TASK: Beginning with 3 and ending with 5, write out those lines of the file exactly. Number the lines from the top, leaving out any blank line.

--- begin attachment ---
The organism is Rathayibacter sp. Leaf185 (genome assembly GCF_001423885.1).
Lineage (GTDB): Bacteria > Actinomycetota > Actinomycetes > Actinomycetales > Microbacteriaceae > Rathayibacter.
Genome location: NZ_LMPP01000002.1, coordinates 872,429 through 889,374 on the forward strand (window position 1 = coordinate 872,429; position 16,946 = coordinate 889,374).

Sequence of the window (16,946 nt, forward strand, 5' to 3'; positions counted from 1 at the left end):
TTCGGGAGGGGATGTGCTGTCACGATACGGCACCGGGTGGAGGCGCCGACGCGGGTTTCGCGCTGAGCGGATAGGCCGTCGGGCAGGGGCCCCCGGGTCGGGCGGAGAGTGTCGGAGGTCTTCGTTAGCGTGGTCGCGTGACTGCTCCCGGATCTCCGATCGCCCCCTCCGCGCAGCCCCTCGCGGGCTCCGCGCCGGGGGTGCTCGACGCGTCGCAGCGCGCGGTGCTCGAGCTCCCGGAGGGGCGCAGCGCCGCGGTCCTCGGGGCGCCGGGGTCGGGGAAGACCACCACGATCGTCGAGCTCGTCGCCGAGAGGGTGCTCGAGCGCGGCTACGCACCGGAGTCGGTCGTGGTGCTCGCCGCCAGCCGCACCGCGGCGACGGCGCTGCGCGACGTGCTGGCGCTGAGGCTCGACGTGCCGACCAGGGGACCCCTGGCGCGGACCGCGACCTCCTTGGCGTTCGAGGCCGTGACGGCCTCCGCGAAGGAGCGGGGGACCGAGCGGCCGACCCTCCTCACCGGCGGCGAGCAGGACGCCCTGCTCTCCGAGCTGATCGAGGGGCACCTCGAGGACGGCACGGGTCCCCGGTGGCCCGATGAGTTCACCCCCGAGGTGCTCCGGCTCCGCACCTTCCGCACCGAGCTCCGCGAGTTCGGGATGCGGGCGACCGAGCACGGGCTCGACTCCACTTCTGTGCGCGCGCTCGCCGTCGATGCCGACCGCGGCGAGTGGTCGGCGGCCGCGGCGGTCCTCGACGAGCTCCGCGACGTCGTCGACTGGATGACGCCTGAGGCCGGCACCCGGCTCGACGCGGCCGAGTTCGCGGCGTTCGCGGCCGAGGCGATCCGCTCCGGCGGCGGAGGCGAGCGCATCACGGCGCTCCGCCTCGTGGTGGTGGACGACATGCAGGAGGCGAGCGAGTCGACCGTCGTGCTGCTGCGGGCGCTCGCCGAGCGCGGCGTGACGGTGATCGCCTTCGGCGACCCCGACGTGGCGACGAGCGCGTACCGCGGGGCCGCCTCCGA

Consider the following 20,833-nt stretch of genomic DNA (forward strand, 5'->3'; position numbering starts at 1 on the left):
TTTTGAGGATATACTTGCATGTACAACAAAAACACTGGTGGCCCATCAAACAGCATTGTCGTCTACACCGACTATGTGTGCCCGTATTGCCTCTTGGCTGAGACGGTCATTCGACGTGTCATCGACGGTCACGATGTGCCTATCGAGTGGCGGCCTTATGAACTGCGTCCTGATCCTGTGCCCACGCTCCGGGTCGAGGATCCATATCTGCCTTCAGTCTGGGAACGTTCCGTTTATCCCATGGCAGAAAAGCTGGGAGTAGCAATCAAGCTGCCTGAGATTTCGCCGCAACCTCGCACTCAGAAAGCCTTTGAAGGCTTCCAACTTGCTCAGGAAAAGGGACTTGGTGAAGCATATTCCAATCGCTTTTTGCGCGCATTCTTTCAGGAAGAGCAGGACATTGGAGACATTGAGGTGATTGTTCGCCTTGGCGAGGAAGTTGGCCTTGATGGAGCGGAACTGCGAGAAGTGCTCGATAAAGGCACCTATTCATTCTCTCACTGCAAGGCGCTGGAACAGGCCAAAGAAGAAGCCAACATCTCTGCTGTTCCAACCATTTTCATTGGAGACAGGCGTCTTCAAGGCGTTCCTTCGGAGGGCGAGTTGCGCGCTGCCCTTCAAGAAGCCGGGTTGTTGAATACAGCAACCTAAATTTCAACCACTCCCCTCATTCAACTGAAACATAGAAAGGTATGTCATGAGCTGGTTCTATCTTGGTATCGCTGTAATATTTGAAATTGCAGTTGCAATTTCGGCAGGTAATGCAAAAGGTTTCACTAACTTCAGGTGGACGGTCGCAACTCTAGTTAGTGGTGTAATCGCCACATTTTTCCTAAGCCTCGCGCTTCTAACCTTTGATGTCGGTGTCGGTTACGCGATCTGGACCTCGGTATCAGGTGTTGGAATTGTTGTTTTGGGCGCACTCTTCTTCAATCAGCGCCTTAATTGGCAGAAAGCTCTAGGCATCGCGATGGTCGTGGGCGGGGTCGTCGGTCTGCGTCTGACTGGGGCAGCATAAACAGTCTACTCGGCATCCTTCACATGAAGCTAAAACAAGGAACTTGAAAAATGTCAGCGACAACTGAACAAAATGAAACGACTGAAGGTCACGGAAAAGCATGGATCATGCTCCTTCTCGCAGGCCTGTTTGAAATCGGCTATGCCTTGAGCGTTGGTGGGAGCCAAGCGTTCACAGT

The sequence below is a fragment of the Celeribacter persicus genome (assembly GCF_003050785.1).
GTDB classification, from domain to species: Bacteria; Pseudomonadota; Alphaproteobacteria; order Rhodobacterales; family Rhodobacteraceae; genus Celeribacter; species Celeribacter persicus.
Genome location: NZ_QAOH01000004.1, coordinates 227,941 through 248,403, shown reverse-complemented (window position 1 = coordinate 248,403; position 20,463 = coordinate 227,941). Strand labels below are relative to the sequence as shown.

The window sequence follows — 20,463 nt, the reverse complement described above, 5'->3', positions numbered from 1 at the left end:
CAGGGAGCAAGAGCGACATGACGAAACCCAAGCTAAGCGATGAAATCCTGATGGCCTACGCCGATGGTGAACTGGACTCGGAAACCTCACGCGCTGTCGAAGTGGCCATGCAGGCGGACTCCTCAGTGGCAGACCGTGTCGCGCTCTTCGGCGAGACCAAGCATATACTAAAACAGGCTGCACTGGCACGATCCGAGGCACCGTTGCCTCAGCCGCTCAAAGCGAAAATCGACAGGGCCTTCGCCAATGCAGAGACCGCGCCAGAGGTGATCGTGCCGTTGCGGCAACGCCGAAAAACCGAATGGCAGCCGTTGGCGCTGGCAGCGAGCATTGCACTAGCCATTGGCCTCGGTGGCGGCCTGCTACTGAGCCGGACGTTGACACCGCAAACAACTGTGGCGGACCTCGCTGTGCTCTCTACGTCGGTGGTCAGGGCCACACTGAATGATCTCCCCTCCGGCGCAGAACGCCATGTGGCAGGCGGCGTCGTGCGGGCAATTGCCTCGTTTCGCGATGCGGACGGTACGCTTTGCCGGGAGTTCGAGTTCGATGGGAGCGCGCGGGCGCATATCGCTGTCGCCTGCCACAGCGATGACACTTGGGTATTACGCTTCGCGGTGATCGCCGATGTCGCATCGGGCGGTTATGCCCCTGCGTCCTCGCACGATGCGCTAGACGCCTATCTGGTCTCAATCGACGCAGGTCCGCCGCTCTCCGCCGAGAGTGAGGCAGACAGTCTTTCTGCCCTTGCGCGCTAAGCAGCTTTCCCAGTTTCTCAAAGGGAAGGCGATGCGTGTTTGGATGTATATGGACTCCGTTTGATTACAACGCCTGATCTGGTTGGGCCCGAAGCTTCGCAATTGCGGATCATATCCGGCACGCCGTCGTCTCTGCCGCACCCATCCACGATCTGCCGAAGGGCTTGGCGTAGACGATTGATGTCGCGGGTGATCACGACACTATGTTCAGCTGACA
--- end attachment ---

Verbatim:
Genome location: NZ_LMPP01000002.1, coordinates 872,429 through 889,374 on the forward strand (window position 1 = coordinate 872,429; position 16,946 = coordinate 889,374).

Sequence of the window (16,946 nt, forward strand, 5' to 3'; positions counted from 1 at the left end):
TTCGGGAGGGGATGTGCTGTCACGATACGGCACCGGGTGGAGGCGCCGACGCGGGTTTCGCGCTGAGCGGATAGGCCGTCGGGCAGGGGCCCCCGGGTCGGGCGGAGAGTGTCGGAGGTCTTCGTTAGCGTGGTCGCGTGACTGCTCCCGGATCTCCGATCGCCCCCTCCGCGCAGCCCCTCGCGGGCTCCGCGCCGGGGGTGCTCGACGCGTCGCAGCGCGCGGTGCTCGAGCTCCCGGAGGGGCGCAGCGCCGCGGTCCTCGGGGCGCCGGGGTCGGGGAAGACCACCACGATCGTCGAGCTCGTCGCCGAGAGGGTGCTCGAGCGCGGCTACGCACCGGAGTCGGTCGTGGTGCTCGCCGCCAGCCGCACCGCGGCGACGGCGCTGCGCGACGTGCTGGCGCTGAGGCTCGACGTGCCGACCAGGGGACCCCTGGCGCGGACCGCGACCTCCTTGGCGTTCGAGGCCGTGACGGCCTCCGCGAAGGAGCGGGGGACCGAGCGGCCGACCCTCCTCACCGGCGGCGAGCAGGACGCCCTGCTCTCCGAGCTGATCGAGGGGCACCTCGAGGACGGCACGGGTCCCCGGTGGCCCGATGAGTTCACCCCCGAGGTGCTCCGGCTCCGCACCTTCCGCACCGAGCTCCGCGAGTTCGGGATGCGGGCGACCGAGCACGGGCTCGACTCCACTTCTGTGCGCGCGCTCGCCGTCGATGCCGACCGCGGCGAGTGGTCGGCGGCCGCGGCGGTCCTCGACGAGCTCCGCGACGTCGTCGACTGGATGACGCCTGAGGCCGGCACCCGGCTCGACGCGGCCGAGTTCGCGGCGTTCGCGGCCGAGGCGATCCGCTCCGGCGGCGGAGGCGAGCGCATCACGGCGCTCCGCCTCGTGGTGGTGGACGACATGCAGGAGGCGAGCGAGTCGACCGTCGTGCTGCTGCGGGCGCTCGCCGAGCGCGGCGTGACGGTGATCGCCTTCGGCGACCCCGACGTGGCGACGAGCGCGTACCGCGGGGCCGCCTCCGA